SACRAMENTO, April 23 (UPI) -- Childhood asthma rates could increase as much as 30 percent with exposure to higher levels of traffic-related air pollution, a California study suggests.
The study, published in the journal of Environmental Health Perspectives, is the latest to come from the Southern California Children's Health Study, a project pioneered by the Air Resources Board in the early 1990s.
The eight-year study followed 217 non-asthmatic children from a wide area of Southern California. Home air monitors allowed scientists to compare the children's exposure to air pollution and newly diagnosed cases of asthma.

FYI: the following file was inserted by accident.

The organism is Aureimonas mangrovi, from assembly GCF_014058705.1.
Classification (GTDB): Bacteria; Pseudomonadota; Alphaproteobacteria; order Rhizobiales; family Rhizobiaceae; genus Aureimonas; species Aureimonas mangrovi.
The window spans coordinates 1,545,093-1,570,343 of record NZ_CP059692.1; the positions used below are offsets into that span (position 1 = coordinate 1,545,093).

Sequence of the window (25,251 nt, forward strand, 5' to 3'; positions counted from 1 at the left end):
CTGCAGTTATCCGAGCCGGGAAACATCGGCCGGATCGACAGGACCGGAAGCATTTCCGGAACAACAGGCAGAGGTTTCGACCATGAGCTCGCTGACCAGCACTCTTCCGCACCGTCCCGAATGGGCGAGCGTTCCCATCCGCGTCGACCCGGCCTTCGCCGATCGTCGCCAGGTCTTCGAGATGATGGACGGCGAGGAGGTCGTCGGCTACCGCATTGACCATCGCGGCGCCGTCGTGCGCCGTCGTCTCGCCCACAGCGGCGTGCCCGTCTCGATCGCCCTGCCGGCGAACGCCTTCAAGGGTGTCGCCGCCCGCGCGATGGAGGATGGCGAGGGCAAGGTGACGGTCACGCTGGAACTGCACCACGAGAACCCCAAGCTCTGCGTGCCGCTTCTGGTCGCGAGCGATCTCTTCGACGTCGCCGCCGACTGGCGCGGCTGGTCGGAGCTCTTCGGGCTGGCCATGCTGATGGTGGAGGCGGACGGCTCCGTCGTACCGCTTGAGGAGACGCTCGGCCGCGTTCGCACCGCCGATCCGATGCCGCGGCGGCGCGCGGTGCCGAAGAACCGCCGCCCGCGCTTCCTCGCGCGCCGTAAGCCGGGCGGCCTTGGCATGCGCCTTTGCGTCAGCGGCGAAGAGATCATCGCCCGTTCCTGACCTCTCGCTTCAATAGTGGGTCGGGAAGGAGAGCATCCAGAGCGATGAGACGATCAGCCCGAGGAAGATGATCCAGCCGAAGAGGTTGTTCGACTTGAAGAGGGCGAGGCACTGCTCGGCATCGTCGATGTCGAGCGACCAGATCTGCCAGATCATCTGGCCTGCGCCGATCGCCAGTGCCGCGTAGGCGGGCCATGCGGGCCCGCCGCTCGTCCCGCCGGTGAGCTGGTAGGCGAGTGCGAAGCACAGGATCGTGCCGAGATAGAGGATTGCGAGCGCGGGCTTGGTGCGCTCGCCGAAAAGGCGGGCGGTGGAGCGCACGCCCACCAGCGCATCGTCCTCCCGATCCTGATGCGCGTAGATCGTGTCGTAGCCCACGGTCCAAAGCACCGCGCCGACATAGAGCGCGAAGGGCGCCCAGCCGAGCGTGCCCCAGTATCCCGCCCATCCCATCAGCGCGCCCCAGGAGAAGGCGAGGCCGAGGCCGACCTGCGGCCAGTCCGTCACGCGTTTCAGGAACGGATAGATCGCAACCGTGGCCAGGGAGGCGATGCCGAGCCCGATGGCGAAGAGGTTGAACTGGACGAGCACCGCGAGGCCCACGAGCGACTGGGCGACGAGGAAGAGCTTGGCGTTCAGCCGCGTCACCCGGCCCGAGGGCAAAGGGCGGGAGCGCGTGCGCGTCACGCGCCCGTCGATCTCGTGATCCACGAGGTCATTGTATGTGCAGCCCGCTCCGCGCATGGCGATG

The study said higher amounts of nitrogen dioxide, a constituent of smog, are associated with the development of childhood asthma.